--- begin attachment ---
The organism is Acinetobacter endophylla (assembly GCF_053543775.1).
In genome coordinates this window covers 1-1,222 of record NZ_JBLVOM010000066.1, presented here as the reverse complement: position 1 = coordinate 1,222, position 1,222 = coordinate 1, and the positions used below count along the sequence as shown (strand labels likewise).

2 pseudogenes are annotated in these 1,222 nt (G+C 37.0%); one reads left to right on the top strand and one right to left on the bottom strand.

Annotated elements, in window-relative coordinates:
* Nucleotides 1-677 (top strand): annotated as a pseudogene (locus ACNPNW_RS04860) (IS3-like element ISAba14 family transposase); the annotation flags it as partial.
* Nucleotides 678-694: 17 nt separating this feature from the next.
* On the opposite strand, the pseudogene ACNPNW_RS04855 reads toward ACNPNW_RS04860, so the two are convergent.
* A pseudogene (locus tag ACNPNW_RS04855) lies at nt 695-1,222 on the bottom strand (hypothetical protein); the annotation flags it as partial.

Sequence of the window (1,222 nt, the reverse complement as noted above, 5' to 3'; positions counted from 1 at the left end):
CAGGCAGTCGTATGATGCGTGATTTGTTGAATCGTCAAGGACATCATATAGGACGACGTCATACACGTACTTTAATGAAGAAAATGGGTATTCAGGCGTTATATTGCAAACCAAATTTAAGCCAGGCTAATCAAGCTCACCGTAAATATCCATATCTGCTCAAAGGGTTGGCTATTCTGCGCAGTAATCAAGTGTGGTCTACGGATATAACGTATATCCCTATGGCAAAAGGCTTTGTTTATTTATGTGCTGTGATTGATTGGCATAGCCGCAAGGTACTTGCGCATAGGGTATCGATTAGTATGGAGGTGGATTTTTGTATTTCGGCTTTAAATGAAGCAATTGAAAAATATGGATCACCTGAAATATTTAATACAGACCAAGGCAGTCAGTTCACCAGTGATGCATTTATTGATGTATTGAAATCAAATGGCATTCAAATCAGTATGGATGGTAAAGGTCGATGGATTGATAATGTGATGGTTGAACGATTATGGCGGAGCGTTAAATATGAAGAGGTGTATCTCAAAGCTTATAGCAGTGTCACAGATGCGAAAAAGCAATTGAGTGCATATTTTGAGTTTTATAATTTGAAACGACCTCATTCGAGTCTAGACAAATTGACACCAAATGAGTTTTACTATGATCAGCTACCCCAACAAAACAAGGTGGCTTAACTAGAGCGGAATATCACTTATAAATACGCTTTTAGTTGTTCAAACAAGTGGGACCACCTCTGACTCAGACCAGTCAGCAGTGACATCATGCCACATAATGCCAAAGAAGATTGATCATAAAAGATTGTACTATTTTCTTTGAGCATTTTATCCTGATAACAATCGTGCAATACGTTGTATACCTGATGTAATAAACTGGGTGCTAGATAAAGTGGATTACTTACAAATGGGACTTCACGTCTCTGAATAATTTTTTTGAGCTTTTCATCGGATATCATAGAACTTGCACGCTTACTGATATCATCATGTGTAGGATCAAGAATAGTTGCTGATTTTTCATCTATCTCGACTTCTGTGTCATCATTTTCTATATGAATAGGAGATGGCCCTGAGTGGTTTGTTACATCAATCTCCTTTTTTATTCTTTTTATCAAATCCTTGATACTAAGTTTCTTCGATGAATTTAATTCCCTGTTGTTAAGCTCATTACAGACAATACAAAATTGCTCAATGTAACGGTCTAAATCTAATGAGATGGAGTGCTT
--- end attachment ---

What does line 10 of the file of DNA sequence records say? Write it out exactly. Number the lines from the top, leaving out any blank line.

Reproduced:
CAGGCAGTCGTATGATGCGTGATTTGTTGAATCGTCAAGGACATCATATAGGACGACGTCATACACGTACTTTAATGAAGAAAATGGGTATTCAGGCGTTATATTGCAAACCAAATTTAAGCCAGGCTAATCAAGCTCACCGTAAATATCCATATCTGCTCAAAGGGTTGGCTATTCTGCGCAGTAATCAAGTGTGGTCTACGGATATAACGTATATCCCTATGGCAAAAGGCTTTGTTTATTTATGTGCTGTGATTGATTGGCATAGCCGCAAGGTACTTGCGCATAGGGTATCGATTAGTATGGAGGTGGATTTTTGTATTTCGGCTTTAAATGAAGCAATTGAAAAATATGGATCACCTGAAATATTTAATACAGACCAAGGCAGTCAGTTCACCAGTGATGCATTTATTGATGTATTGAAATCAAATGGCATTCAAATCAGTATGGATGGTAAAGGTCGATGGATTGATAATGTGATGGTTGAACGATTATGGCGGAGCGTTAAATATGAAGAGGTGTATCTCAAAGCTTATAGCAGTGTCACAGATGCGAAAAAGCAATTGAGTGCATATTTTGAGTTTTATAATTTGAAACGACCTCATTCGAGTCTAGACAAATTGACACCAAATGAGTTTTACTATGATCAGCTACCCCAACAAAACAAGGTGGCTTAACTAGAGCGGAATATCACTTATAAATACGCTTTTAGTTGTTCAAACAAGTGGGACCACCTCTGACTCAGACCAGTCAGCAGTGACATCATGCCACATAATGCCAAAGAAGATTGATCATAAAAGATTGTACTATTTTCTTTGAGCATTTTATCCTGATAACAATCGTGCAATACGTTGTATACCTGATGTAATAAACTGGGTGCTAGATAAAGTGGATTACTTACAAATGGGACTTCACGTCTCTGAATAATTTTTTTGAGCTTTTCATCGGATATCATAGAACTTGCACGCTTACTGATATCATCATGTGTAGGATCAAGAATAGTTGCTGATTTTTCATCTATCTCGACTTCTGTGTCATCATTTTCTATATGAATAGGAGATGGCCCTGAGTGGTTTGTTACATCAATCTCCTTTTTTATTCTTTTTATCAAATCCTTGATACTAAGTTTCTTCGATGAATTTAATTCCCTGTTGTTAAGCTCATTACAGACAATACAAAATTGCTCAATGTAACGGTCTAAATCTAATGAGATGGAGTGCTT